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If you’re doing a Certificate IV in Training and Assessment, you’ve probably been asked to describe the guidelines or rules for contextualising of units of competency.
The requirement to understand what contextualisation is, and the guidelines for it, appear throughout the Cert IV including in units such as:
What does contextualisation even mean? It’s quite the mouthful.
Let’s break it down:
Context means the circumstances or situation surrounding something (e.g. an event, statement, or idea). When you give context to something, it adds meaning.
The question “what is that?” has very little meaning without context.
But if I ask “what is that round green shiny fruit?” while pointing to an apple, I am adding context to the original question.
Now we know what context is, we can see that to contextualise something is the act of adding context.
When I added “round green shiny fruit” to the question “what is that?” I was contextualising the question.
So contextualisation is about adding details to something general, to give it a more specific meaning.
Here are some more relevant examples:
|Shut down the device||Shutdown the iPad|
|Serve customers||Serve park kiosk visitors|
|Operate the vehicle in accordance with relevant rules and regulations||Drive the school bus in accordance with NSW road rules|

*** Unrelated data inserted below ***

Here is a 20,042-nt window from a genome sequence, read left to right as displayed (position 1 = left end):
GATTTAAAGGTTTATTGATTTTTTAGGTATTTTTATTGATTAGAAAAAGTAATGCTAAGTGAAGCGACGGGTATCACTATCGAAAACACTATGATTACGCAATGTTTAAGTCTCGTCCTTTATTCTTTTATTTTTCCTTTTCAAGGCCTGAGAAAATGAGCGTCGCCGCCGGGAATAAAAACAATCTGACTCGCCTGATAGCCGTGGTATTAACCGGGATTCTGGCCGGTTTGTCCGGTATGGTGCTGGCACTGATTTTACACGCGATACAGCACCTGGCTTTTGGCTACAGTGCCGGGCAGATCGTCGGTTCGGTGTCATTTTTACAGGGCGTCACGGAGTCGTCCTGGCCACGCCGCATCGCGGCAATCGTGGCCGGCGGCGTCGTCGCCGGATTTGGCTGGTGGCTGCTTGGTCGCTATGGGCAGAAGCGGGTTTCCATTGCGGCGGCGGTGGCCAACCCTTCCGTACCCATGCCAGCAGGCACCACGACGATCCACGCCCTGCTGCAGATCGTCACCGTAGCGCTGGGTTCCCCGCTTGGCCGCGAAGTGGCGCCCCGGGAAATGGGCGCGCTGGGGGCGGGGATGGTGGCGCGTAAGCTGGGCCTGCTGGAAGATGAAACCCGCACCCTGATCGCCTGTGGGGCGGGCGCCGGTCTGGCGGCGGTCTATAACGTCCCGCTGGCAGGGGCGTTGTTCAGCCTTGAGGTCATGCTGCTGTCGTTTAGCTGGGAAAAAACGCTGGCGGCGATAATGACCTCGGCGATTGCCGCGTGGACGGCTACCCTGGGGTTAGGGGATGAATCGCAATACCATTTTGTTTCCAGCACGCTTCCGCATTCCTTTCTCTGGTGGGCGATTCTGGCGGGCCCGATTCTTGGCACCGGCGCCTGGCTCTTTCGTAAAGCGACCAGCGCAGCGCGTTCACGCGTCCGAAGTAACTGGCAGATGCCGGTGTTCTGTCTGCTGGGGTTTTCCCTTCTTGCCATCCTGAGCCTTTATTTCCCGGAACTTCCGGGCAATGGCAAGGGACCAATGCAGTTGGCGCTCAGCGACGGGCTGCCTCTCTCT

In Vocational Education and Training (VET) we mostly teach and assess students based on Nationally Recognised Training Packages. Or more specifically, the units of competency found within these training packages.
These units of competency are generic. They have to be, otherwise we couldn’t have a nationally recognised training system.
So trainers and assessors with a Certificate IV in Training and Assessment will need to understand how to contextualise a unit of competency, to make it relevant to their student’s needs, and their students’ employer’s and workplace needs.
The rules for contextualising are:
This is according to Australian National Training Authority, Australia Department of Education, Science and Training, Northern Melbourne Institute of TAFE Research and Development Department & Australian Training Products 2005, Contextualising teaching and learning: a guide for VET teachers, ATP, Melbourne.
You can download this guide here from NCVER’s VOCED Plus database. In it they include the steps in contextualising including:
If you want to learn more about contextualisation this guide is incredibly detailed useful.
The Australian Skills Quality Authority (ASQA) say in the user’s guide to the Standards for RTOs that when developing assessment materials, we should ensure that assessment tools “are contextualised (or can be contextualised) to the student cohort to produce valid skills that are relevant to the student’s industry or work context.”
The following is a list of tips and ideas that are useful to keep in mind while contextualising units of competency:
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